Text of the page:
Travel restrictions across mainland China following the latest COVID-19 outbreak have likely dented Macau's gross gaming revenues (GGR) in August.
According to brokerage Bernstein, daily GGR plunged from an average of $16 million from Aug. 1-8 to $10 million over the past seven days, the lowest daily figure since September 2020.
Even though Macau, an autonomous region on the south coast of China, known for giant casinos, is reopened, visitation to the popular destination area from 6 to 12 August was 78% lower than in July.
The estimated GGR for the first 15 days of August combined is 87% lower than August 2019 and 62% below July 2021 at $193 million.
Bernstein analysts Vitaly Umansky, Louis Li and Kelsey Zhu, told clients in a note on Monday that "travel ability and demand worsened over the past week due to the COVID contagion."
"Macau now has 14-day mandatory quarantine or 'health management' on travelers from districts in more than 30 cities of 11 provinces in China (but seven cities of four provinces were removed from the list over the past week). "The current COVID situation in China will last at least a month with disrupted travel to Macau."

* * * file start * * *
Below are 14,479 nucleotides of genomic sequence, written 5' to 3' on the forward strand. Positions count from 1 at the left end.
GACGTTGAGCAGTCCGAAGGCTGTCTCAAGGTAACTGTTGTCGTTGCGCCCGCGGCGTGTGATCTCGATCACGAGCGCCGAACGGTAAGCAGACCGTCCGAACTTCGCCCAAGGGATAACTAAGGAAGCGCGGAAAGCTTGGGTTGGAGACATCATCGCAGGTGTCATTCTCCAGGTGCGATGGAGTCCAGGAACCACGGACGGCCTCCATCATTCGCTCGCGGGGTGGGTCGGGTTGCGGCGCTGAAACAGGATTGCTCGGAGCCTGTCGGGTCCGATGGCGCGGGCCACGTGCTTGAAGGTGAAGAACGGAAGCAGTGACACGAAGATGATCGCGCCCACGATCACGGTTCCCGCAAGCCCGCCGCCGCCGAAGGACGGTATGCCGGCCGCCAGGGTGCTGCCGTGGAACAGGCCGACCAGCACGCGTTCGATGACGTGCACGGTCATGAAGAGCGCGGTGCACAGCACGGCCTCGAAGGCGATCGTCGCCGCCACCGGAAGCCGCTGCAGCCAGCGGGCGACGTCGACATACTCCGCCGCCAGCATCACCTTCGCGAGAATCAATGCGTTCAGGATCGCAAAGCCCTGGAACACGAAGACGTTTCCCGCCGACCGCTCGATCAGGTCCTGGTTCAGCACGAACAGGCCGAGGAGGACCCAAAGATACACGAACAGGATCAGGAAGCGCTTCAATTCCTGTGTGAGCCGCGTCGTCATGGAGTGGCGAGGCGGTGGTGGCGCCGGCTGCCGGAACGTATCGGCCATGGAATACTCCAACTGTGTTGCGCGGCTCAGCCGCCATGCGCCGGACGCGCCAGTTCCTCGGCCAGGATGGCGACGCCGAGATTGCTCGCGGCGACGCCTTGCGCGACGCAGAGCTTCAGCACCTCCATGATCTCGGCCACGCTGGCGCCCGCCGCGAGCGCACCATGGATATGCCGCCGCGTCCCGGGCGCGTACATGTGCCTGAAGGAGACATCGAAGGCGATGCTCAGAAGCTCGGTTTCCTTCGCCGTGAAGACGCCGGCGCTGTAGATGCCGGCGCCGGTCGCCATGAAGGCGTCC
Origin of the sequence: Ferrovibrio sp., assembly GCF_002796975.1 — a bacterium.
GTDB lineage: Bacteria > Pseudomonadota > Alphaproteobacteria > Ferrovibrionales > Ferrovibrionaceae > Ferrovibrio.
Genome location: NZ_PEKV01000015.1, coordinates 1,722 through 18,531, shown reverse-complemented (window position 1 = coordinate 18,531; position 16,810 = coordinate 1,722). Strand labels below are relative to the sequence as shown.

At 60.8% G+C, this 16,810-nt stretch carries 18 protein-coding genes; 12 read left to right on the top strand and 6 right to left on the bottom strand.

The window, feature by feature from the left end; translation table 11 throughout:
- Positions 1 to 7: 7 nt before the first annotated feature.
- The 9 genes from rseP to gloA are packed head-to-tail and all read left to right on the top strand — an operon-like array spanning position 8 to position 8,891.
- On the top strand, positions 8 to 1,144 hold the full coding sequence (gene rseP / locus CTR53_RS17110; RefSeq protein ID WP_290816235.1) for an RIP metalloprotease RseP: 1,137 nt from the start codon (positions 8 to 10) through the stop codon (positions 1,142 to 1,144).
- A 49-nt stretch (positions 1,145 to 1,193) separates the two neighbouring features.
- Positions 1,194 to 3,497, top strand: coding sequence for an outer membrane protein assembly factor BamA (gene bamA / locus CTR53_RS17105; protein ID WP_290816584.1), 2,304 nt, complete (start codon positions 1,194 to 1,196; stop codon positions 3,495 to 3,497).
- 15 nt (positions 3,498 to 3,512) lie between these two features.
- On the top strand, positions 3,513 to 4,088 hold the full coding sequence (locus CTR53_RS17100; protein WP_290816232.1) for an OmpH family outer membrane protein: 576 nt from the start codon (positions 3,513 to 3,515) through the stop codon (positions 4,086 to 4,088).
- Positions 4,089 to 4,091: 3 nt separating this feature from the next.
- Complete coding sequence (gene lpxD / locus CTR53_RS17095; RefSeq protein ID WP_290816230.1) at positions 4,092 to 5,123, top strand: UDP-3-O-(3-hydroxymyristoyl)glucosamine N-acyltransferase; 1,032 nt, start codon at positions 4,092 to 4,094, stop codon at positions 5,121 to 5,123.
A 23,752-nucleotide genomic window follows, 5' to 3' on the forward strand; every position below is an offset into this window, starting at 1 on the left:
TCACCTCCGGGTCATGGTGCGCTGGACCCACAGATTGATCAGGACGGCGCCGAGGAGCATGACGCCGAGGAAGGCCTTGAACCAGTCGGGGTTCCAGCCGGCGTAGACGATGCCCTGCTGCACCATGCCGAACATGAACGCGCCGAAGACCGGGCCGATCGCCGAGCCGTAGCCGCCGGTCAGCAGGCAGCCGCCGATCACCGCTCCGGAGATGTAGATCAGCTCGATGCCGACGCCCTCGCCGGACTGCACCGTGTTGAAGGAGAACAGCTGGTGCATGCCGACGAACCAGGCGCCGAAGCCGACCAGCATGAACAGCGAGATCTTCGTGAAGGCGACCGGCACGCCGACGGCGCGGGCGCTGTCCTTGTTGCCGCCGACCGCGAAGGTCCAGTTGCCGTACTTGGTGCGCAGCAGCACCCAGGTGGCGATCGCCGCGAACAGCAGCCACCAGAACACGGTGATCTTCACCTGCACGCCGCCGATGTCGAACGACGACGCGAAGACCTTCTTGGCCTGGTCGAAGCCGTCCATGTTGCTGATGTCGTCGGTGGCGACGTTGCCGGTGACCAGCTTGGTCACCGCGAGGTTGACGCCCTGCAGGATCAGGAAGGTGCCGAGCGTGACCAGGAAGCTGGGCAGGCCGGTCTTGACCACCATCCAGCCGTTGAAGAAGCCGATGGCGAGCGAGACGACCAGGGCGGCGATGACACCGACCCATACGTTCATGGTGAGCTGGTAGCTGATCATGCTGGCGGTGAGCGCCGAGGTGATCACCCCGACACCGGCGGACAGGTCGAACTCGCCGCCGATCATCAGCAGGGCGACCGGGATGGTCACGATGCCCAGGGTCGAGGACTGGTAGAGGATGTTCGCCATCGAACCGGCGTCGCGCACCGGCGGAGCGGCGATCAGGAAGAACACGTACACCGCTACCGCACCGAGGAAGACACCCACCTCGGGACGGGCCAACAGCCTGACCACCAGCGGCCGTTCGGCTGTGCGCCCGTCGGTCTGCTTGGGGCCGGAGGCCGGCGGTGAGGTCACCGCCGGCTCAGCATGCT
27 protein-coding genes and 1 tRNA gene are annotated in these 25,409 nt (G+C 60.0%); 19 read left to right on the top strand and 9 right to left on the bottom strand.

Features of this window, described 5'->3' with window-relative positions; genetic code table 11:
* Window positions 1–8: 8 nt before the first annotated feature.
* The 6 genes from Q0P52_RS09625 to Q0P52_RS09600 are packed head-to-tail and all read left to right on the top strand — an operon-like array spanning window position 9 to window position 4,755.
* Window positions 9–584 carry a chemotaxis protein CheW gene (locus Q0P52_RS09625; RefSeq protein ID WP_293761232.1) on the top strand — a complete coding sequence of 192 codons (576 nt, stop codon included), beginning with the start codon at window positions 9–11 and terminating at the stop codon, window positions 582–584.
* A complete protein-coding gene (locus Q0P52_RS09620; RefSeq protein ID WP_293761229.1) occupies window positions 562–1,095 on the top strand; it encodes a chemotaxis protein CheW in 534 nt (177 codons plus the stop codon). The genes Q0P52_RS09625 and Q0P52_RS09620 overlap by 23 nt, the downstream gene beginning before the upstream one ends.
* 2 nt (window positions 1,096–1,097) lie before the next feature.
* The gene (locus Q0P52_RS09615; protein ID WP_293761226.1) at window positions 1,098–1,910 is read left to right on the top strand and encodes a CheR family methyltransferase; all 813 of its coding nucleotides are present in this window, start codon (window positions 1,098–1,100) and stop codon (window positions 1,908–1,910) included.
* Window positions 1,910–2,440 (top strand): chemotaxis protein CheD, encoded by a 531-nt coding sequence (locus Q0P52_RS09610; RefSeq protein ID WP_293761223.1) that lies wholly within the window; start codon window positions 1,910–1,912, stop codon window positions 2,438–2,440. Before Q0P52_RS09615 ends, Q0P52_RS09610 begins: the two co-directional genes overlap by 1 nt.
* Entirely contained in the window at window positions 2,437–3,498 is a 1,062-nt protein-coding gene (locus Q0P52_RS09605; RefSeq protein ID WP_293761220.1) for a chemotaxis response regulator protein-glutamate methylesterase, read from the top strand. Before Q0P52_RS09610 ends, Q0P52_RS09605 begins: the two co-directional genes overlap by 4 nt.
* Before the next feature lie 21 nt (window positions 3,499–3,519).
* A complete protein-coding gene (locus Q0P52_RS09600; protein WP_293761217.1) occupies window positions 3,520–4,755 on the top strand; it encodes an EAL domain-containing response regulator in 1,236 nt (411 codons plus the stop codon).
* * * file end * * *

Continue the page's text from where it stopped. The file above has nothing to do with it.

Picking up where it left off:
Both analysts expect August GGR to print 80% below August 2019 and 50% below July 2021. They expect visitations to casinos in the coming months to remain soft due to the emergence of the virus.
Macau's casino stocks have plunged to a 5-year low on the prospects of declining GGR in August.
"The whole environment looks unfavorable for Macau and other travel-related industries," said Bloomberg Intelligence analyst Angela Hanlee.
A separate report by Dutch bank ING outlines a growing concern of slower economic growth for China in August and beyond.
"Strict social distancing measures also limit people flows around the Mainland, which limits domestic leisure travel and spending during the summer holidays."
The critical understanding is the emergence of the virus is slowing the global economy once more. China is doing everything in its power, especially cutting rates, to prop up a sagging economy.